Copywriting tip: When to shut up, and when not to:
Last week, I was going through a 7-Step Sales Copy Overhaul with a client of mine. A lot of his issues revolved around a specific problem he was having. And that was, actually “describing” what he was selling.
Frankly, he was selling himself short, by cutting his descriptions short. And he did this because he wanted to make sure he was “getting to the point” quick enough.
Which is definitely a valid concern right?
Of course. We’ve all been conditioned throughout our lives, to… “get to the point” – and all the more so when it comes to business.
I remember, early on in my career when I first started selling… prospects knew I was a little green, and this gave them leverage. I remember several instances of people abruptly sniping that I “Just getto the point”.
And remember when you were little and you were trying to explain away one of your episodes of mis-behavior with your sibling, and mom or your dad would say “Come on, get to the point alreadu.”
And while “getting to the point” may be all well and good when the person you’re speaking to, actually understands what the point is…
Getting to the point too quickly in your sales copy, usually leads to…
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See, my client is a bright guy… he has an excellent understanding of his own product… and he was keenly aware of what he was missing — he just couldn’t put his finger on exactly how to fill in the gaps and what to fill them in with.
But because he was concerned about “getting to the point” — and because by nature he tended to be on the quiet side… he wound up short-cutting critical descriptions about the products he was selling.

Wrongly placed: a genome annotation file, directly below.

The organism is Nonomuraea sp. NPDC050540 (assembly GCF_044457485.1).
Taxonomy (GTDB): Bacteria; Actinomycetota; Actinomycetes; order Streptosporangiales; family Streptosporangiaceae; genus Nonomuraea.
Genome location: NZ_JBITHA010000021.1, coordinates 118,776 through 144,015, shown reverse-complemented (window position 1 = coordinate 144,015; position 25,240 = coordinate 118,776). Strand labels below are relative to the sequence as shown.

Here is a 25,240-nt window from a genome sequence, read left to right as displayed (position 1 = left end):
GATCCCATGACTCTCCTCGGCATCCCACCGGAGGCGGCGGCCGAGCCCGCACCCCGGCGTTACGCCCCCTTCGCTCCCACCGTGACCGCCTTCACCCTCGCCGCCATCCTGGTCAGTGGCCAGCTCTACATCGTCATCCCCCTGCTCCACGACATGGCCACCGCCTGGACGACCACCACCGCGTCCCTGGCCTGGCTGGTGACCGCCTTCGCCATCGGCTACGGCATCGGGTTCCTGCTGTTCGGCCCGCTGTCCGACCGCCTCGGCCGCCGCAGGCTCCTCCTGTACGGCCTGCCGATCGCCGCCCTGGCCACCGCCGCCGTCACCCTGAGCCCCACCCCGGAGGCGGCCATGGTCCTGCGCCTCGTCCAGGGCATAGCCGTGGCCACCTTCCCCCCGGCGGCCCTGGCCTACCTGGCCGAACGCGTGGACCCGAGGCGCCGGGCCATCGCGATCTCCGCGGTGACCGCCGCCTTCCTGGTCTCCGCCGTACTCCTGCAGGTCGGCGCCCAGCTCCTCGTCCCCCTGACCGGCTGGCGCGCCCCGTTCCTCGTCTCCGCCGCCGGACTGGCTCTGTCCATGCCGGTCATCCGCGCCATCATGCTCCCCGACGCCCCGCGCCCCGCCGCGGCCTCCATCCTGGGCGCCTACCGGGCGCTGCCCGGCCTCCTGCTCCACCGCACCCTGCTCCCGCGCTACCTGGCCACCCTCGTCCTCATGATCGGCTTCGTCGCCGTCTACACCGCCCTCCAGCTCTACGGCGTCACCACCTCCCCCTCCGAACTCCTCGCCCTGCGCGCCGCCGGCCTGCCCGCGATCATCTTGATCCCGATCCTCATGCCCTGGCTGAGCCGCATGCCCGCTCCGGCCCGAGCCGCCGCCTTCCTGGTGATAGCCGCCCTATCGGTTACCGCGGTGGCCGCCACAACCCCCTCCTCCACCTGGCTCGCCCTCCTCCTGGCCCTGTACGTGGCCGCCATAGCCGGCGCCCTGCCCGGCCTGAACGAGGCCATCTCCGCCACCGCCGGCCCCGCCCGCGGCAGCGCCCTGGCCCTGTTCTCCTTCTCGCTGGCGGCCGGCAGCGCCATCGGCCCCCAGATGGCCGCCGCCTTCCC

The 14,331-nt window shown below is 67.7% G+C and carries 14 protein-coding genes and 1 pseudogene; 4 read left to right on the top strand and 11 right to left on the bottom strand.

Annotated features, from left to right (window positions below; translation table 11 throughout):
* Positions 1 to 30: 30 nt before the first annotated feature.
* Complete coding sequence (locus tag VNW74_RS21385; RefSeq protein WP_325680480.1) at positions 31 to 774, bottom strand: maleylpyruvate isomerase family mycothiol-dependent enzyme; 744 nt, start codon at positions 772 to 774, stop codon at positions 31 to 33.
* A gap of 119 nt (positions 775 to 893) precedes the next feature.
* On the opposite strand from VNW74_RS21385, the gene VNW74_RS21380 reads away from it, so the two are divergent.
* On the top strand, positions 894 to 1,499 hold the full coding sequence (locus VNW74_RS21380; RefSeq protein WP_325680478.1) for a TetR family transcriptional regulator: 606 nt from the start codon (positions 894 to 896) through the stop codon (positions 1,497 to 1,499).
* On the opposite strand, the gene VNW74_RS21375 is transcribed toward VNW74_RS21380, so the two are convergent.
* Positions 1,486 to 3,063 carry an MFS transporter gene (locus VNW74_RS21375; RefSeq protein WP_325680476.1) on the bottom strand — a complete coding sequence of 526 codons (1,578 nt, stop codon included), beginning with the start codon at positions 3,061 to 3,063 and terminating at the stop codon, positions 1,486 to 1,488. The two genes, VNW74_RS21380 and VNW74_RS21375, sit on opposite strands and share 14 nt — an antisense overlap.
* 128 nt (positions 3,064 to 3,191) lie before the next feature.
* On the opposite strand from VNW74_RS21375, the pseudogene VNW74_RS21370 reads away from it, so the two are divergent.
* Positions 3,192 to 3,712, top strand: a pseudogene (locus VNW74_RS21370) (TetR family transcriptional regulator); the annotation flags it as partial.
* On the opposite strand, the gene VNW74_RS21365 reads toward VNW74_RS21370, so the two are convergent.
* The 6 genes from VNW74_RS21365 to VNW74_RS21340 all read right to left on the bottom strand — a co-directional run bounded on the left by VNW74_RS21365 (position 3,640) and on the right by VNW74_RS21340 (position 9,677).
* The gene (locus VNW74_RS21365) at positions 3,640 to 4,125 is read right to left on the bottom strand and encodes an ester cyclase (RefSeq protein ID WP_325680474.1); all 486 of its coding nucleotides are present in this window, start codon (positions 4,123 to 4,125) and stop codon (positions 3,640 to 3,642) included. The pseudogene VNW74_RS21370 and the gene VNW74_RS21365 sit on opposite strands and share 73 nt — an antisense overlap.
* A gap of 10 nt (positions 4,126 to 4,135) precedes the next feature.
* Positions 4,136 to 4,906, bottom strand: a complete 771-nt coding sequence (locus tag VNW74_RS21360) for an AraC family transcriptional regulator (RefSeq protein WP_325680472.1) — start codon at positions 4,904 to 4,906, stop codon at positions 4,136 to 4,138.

When I asked him to give me verbal descriptions though, he was right on the money.
All he needed to do, in this case, was to actually NOT be so worried about getting to the point, and instead just sell the damn thing.
You’ve got to remember — while you certainly don’t want to “waste” any words… for the most part, your prospect DOESN’T have the foggiest idea what you’re talking about, unless you tell them.
Don’t be SO pre-occupied with “getting to the point”, you take too many short cuts and your prospect winds up with a less than thorough idea of what you’re even selling.
The truth is, you probably need to have longer conversations with your prospects, educating them and empathizing with them… and that’s why long sales copy typically outpulls shorter sales copy.
The trick is, just be entertaining along the way, and of course, never… EVER… commit the cardinal sin… of being… boring.
Remember, there’s a huge difference between saying a lot… and saying a lot about nothing.
And for more info about 7-Step sales copy reviews, go here
Now go sell something, Craig Garber
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